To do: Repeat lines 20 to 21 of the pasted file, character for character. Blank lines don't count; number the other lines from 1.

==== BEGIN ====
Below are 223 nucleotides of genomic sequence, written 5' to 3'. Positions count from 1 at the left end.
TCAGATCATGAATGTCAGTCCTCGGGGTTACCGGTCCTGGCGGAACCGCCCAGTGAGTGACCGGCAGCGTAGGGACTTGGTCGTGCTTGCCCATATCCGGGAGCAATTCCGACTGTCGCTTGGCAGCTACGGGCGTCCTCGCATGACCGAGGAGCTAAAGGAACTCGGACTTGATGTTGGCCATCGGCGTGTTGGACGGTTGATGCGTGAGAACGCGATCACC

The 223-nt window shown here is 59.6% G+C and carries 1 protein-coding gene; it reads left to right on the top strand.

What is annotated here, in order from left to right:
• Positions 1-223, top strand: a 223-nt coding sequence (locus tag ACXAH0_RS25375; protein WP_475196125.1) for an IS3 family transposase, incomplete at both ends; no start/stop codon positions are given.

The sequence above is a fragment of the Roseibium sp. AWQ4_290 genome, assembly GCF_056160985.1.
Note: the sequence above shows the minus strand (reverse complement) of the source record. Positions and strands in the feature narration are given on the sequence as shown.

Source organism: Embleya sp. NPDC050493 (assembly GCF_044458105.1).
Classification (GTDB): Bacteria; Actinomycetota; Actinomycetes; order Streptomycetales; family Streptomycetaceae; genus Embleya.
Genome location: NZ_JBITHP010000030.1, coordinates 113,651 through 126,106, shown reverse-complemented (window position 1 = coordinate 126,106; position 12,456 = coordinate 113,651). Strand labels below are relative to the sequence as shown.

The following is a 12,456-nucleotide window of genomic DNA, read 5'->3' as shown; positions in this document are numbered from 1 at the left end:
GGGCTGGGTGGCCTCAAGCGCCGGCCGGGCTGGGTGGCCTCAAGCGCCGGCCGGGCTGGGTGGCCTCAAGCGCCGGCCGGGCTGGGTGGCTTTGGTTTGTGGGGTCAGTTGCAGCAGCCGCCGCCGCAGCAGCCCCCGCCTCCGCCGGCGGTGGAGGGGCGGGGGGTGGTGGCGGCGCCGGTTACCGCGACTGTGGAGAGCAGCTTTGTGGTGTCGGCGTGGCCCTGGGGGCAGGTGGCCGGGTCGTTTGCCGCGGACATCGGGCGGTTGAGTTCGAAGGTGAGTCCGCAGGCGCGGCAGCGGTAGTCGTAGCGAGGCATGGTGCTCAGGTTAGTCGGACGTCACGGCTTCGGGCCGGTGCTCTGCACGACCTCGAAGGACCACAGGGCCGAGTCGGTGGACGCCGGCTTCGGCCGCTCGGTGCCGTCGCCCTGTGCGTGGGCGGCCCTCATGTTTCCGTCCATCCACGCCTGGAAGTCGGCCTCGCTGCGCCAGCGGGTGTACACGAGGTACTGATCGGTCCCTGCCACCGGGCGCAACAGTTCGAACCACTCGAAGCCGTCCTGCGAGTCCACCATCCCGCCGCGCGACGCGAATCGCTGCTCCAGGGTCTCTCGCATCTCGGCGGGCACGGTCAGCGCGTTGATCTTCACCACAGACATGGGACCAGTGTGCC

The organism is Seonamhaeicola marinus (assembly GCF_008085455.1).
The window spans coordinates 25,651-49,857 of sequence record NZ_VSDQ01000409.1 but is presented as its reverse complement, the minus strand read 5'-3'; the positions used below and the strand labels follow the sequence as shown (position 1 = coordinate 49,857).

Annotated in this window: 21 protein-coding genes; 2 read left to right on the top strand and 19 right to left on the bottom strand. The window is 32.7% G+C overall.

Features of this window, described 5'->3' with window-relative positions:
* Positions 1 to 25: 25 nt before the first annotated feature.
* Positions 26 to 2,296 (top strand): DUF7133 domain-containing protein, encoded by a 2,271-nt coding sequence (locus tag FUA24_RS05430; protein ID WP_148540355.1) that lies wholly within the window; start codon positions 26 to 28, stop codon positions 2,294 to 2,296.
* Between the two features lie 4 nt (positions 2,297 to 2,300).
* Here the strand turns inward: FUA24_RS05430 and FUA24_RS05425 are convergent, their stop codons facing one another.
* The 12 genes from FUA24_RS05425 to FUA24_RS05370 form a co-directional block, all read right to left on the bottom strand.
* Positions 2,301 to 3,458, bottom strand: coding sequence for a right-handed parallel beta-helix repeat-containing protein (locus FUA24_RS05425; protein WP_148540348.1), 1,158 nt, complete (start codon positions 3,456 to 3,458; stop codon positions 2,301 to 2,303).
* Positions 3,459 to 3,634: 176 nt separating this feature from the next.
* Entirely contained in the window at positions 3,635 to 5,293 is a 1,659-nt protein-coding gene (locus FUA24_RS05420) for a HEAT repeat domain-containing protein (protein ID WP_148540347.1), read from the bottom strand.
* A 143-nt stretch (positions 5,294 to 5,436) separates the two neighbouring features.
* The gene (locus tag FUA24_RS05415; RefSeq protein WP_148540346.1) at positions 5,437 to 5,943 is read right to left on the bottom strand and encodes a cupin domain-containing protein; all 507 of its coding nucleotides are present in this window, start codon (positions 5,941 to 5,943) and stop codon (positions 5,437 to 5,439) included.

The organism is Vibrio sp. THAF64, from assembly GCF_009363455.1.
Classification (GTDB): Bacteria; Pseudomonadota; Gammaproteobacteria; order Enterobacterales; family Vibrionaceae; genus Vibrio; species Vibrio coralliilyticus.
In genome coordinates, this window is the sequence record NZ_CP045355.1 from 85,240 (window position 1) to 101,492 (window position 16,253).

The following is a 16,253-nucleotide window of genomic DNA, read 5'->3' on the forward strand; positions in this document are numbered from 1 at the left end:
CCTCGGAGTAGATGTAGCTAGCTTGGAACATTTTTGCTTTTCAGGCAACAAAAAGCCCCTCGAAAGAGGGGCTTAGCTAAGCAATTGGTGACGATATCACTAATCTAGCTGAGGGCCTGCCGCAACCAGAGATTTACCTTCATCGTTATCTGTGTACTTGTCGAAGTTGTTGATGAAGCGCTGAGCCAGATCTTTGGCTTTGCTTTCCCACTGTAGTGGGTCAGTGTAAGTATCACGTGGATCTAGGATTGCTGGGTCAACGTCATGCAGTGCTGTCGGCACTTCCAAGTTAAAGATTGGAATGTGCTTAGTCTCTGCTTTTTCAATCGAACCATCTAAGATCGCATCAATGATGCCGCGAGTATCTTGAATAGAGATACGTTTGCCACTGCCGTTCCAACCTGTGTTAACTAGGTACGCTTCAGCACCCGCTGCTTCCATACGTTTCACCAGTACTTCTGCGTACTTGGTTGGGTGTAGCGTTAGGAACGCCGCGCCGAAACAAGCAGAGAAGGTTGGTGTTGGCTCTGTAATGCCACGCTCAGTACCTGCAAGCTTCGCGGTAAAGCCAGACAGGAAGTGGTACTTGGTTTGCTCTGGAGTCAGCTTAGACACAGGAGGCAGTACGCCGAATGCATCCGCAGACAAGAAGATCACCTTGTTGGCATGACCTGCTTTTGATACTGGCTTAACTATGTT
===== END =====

* Here the strand turns inward: FUA24_RS05430 and FUA24_RS05425 are convergent, their stop codons facing one another.
* The 12 genes from FUA24_RS05425 to FUA24_RS05370 form a co-directional block, all read right to left on the bottom strand.